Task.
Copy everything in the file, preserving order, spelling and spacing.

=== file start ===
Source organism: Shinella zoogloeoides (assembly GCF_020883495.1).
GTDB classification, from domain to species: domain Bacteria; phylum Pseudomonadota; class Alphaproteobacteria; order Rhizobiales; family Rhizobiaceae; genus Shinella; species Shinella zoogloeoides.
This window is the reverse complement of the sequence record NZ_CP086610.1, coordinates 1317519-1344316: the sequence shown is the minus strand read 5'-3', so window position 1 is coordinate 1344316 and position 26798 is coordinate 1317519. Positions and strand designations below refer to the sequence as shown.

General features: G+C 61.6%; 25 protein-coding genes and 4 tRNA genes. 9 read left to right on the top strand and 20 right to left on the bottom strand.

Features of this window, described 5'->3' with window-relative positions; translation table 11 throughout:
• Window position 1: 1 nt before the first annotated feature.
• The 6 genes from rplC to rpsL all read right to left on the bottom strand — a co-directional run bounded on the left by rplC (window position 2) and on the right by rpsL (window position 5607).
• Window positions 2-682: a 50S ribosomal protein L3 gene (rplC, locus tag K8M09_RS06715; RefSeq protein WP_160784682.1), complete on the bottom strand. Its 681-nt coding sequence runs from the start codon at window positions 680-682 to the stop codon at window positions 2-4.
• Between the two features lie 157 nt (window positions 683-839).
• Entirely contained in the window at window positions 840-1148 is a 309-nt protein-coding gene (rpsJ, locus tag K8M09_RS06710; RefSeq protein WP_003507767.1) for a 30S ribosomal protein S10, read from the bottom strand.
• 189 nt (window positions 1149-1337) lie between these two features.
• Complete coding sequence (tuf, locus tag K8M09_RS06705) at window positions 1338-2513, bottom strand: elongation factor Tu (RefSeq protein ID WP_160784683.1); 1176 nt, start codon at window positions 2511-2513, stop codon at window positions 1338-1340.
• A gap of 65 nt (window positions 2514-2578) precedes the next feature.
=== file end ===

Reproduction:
Source organism: Shinella zoogloeoides (assembly GCF_020883495.1).
GTDB classification, from domain to species: domain Bacteria; phylum Pseudomonadota; class Alphaproteobacteria; order Rhizobiales; family Rhizobiaceae; genus Shinella; species Shinella zoogloeoides.
This window is the reverse complement of the sequence record NZ_CP086610.1, coordinates 1317519-1344316: the sequence shown is the minus strand read 5'-3', so window position 1 is coordinate 1344316 and position 26798 is coordinate 1317519. Positions and strand designations below refer to the sequence as shown.

General features: G+C 61.6%; 25 protein-coding genes and 4 tRNA genes. 9 read left to right on the top strand and 20 right to left on the bottom strand.

Features of this window, described 5'->3' with window-relative positions; translation table 11 throughout:
• Window position 1: 1 nt before the first annotated feature.
• The 6 genes from rplC to rpsL all read right to left on the bottom strand — a co-directional run bounded on the left by rplC (window position 2) and on the right by rpsL (window position 5607).
• Window positions 2-682: a 50S ribosomal protein L3 gene (rplC, locus tag K8M09_RS06715; RefSeq protein WP_160784682.1), complete on the bottom strand. Its 681-nt coding sequence runs from the start codon at window positions 680-682 to the stop codon at window positions 2-4.
• Between the two features lie 157 nt (window positions 683-839).
• Entirely contained in the window at window positions 840-1148 is a 309-nt protein-coding gene (rpsJ, locus tag K8M09_RS06710; RefSeq protein WP_003507767.1) for a 30S ribosomal protein S10, read from the bottom strand.
• 189 nt (window positions 1149-1337) lie between these two features.
• Complete coding sequence (tuf, locus tag K8M09_RS06705) at window positions 1338-2513, bottom strand: elongation factor Tu (RefSeq protein ID WP_160784683.1); 1176 nt, start codon at window positions 2511-2513, stop codon at window positions 1338-1340.
• A gap of 65 nt (window positions 2514-2578) precedes the next feature.